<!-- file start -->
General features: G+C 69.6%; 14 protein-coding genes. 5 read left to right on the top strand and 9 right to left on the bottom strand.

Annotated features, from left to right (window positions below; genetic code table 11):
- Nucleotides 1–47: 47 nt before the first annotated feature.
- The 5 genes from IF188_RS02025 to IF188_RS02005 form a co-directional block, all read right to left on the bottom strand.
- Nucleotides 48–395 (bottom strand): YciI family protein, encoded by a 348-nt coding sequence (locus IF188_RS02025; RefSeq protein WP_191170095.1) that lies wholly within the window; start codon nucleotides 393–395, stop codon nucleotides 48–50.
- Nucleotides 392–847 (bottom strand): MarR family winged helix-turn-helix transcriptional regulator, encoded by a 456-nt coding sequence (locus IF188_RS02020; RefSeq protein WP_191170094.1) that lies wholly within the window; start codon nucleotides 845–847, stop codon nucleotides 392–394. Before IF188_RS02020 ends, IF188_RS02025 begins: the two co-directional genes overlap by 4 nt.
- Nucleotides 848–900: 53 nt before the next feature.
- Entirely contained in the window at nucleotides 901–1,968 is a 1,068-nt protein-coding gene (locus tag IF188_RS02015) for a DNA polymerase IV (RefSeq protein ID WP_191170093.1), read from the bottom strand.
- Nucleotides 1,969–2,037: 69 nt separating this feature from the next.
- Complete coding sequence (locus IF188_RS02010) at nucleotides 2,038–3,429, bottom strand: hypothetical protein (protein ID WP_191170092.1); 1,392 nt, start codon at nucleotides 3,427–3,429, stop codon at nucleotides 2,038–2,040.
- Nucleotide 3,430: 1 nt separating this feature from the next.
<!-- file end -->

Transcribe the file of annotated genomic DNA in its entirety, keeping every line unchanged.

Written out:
General features: G+C 69.6%; 14 protein-coding genes. 5 read left to right on the top strand and 9 right to left on the bottom strand.

Annotated features, from left to right (window positions below; genetic code table 11):
- Nucleotides 1–47: 47 nt before the first annotated feature.
- The 5 genes from IF188_RS02025 to IF188_RS02005 form a co-directional block, all read right to left on the bottom strand.
- Nucleotides 48–395 (bottom strand): YciI family protein, encoded by a 348-nt coding sequence (locus IF188_RS02025; RefSeq protein WP_191170095.1) that lies wholly within the window; start codon nucleotides 393–395, stop codon nucleotides 48–50.
- Nucleotides 392–847 (bottom strand): MarR family winged helix-turn-helix transcriptional regulator, encoded by a 456-nt coding sequence (locus IF188_RS02020; RefSeq protein WP_191170094.1) that lies wholly within the window; start codon nucleotides 845–847, stop codon nucleotides 392–394. Before IF188_RS02020 ends, IF188_RS02025 begins: the two co-directional genes overlap by 4 nt.
- Nucleotides 848–900: 53 nt before the next feature.
- Entirely contained in the window at nucleotides 901–1,968 is a 1,068-nt protein-coding gene (locus tag IF188_RS02015) for a DNA polymerase IV (RefSeq protein ID WP_191170093.1), read from the bottom strand.
- Nucleotides 1,969–2,037: 69 nt separating this feature from the next.
- Complete coding sequence (locus IF188_RS02010) at nucleotides 2,038–3,429, bottom strand: hypothetical protein (protein ID WP_191170092.1); 1,392 nt, start codon at nucleotides 3,427–3,429, stop codon at nucleotides 2,038–2,040.
- Nucleotide 3,430: 1 nt separating this feature from the next.